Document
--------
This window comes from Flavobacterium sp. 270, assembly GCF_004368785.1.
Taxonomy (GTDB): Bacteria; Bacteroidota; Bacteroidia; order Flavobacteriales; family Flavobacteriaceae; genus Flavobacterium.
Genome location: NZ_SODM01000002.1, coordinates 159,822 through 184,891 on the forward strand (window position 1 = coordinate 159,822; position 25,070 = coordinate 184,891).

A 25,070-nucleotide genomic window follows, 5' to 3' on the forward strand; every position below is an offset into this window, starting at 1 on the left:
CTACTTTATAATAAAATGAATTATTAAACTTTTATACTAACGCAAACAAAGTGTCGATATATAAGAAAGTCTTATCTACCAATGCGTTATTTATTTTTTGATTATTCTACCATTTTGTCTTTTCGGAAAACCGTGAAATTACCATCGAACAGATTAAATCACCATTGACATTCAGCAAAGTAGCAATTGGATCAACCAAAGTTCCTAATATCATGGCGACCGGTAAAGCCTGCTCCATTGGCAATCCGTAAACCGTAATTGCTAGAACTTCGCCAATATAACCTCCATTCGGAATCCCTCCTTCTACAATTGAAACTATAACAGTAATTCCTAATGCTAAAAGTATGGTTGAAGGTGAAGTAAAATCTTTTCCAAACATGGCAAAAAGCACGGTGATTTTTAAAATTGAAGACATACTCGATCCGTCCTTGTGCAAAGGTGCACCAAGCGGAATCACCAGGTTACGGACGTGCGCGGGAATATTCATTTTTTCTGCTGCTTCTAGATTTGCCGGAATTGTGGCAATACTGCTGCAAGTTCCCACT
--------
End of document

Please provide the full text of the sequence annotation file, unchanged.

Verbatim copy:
This window comes from Flavobacterium sp. 270, assembly GCF_004368785.1.
Taxonomy (GTDB): Bacteria; Bacteroidota; Bacteroidia; order Flavobacteriales; family Flavobacteriaceae; genus Flavobacterium.
Genome location: NZ_SODM01000002.1, coordinates 159,822 through 184,891 on the forward strand (window position 1 = coordinate 159,822; position 25,070 = coordinate 184,891).

A 25,070-nucleotide genomic window follows, 5' to 3' on the forward strand; every position below is an offset into this window, starting at 1 on the left:
CTACTTTATAATAAAATGAATTATTAAACTTTTATACTAACGCAAACAAAGTGTCGATATATAAGAAAGTCTTATCTACCAATGCGTTATTTATTTTTTGATTATTCTACCATTTTGTCTTTTCGGAAAACCGTGAAATTACCATCGAACAGATTAAATCACCATTGACATTCAGCAAAGTAGCAATTGGATCAACCAAAGTTCCTAATATCATGGCGACCGGTAAAGCCTGCTCCATTGGCAATCCGTAAACCGTAATTGCTAGAACTTCGCCAATATAACCTCCATTCGGAATCCCTCCTTCTACAATTGAAACTATAACAGTAATTCCTAATGCTAAAAGTATGGTTGAAGGTGAAGTAAAATCTTTTCCAAACATGGCAAAAAGCACGGTGATTTTTAAAATTGAAGACATACTCGATCCGTCCTTGTGCAAAGGTGCACCAAGCGGAATCACCAGGTTACGGACGTGCGCGGGAATATTCATTTTTTCTGCTGCTTCTAGATTTGCCGGAATTGTGGCAATACTGCTGCAAGTTCCCACT